Clash of the Titans (1981)

Article 3608 by Dave Sindelar
Viewing Date: 6-16-2011
Posting Date: 7-1-2011
Directed by Desmond Davis
Featuring Laurence Olivier, Claire Bloom, Maggie Smith
Country: USA
What it is: Harryhausen mythological epic

In order to fulfill his destiny by marrying the princess Andromeda, Perseus must face a number of dangers, including the deformed Calibos, the gorgon Medusa, and the Kraken.

Given that this was the last film of special effects giant Ray Harryhausen, it’s hard to watch this film and not feel a little sad at how the growth of special effects technology had reached the point where Harryhausen’s talents were no longer needed. And, despite the fact that the movie has its flaws (an occasionally clumsy script, some dull stretches, most of the big names in the cast are wasted), it’s also hard not to enjoy it; whatever problems it had, it was still an improvement over SINBAD AND THE EYE OF THE TIGER. The movie’s high point is Perseus’s battle with Medusa; it’s easily the scariest scene in any Harryhausen movie, and it’s a bit of a shame that it isn’t the climax of the whole movie. There are times when it tips its hat to STAR WARS; the ending sequence involving constellations seems designed to get the movie to end in outer space, and Bubo the Owl seems like it’s supposed to be this movie’s R2D2; I am grateful that Bubo is no more annoying and tiresome than he is. I’m a little disappointed in some of the gratuitous nudity in a movie that’s otherwise a good family film, but I do like that Calibos is not a totally unsympathetic villain. All in all, there’s good points and bad points, but the fact that it marks the end of an era makes it rather special.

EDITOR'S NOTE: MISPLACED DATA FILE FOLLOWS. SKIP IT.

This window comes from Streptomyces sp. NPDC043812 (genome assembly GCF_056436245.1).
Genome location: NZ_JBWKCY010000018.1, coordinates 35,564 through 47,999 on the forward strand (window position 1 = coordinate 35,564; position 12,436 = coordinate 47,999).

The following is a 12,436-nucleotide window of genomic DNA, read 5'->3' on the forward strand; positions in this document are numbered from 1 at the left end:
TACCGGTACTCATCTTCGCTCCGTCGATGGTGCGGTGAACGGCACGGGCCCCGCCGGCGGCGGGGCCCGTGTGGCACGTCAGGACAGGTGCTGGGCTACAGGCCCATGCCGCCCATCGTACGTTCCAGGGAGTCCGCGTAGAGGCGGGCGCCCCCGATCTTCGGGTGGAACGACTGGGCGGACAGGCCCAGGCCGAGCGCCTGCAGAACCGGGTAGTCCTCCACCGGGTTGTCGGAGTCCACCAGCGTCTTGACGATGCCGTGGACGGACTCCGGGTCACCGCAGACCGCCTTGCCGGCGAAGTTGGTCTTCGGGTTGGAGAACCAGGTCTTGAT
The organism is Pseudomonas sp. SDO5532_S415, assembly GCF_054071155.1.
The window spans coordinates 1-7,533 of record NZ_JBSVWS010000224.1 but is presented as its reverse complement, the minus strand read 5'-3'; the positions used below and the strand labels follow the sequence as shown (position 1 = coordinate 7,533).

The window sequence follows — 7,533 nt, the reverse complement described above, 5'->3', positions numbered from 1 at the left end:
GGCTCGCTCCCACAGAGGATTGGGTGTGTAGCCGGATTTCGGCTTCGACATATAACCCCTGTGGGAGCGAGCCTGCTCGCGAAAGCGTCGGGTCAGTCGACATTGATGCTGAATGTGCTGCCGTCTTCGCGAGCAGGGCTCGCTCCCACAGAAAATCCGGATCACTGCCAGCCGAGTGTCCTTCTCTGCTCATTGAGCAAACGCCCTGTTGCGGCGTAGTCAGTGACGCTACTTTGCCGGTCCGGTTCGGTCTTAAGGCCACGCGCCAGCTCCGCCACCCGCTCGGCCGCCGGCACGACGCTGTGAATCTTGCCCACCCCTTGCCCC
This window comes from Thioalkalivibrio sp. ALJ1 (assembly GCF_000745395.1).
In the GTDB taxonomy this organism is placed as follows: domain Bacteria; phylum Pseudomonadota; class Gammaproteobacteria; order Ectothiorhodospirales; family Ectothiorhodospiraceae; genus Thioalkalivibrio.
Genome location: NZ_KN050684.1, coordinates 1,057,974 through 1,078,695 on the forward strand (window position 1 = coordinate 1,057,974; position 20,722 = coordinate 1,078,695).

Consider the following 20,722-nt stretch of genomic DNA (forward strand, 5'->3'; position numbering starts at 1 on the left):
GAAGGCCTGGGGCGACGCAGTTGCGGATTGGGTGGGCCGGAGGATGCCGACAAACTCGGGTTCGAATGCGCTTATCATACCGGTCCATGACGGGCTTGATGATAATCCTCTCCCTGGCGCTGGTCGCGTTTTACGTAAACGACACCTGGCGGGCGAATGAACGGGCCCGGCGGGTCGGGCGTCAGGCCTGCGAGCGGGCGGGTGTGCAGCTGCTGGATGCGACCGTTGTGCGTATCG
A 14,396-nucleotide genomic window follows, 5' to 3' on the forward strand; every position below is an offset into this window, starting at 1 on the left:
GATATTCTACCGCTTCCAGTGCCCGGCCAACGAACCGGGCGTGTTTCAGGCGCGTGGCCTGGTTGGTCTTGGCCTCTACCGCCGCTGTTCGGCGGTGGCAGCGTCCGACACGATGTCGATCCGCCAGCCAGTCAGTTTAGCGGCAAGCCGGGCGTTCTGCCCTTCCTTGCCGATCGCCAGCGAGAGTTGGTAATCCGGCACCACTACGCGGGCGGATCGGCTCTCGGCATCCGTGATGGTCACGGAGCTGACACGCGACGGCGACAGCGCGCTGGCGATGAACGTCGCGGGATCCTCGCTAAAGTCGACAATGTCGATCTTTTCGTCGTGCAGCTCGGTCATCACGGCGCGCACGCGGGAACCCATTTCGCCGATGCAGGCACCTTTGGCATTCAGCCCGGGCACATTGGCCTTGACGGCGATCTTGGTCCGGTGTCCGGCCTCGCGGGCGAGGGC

Cathy’s Curse (1977)

aka Cauchemares

Article 3607 by Dave Sindelar
Viewing Date: 6-15-2011
Posting Date: 6-30-2011
Directed by Eddy Matalon
Featuring Alan Scarfe, Beverly Murray, Randi Allen
Country: France / Canada
What it is: A denizen of its own little world

A man moves into his dead father’s home with his wife and daughter. The daughter finds a doll that belonged to her aunt, and gets possessed by the aunt’s spirit. Strange things happen.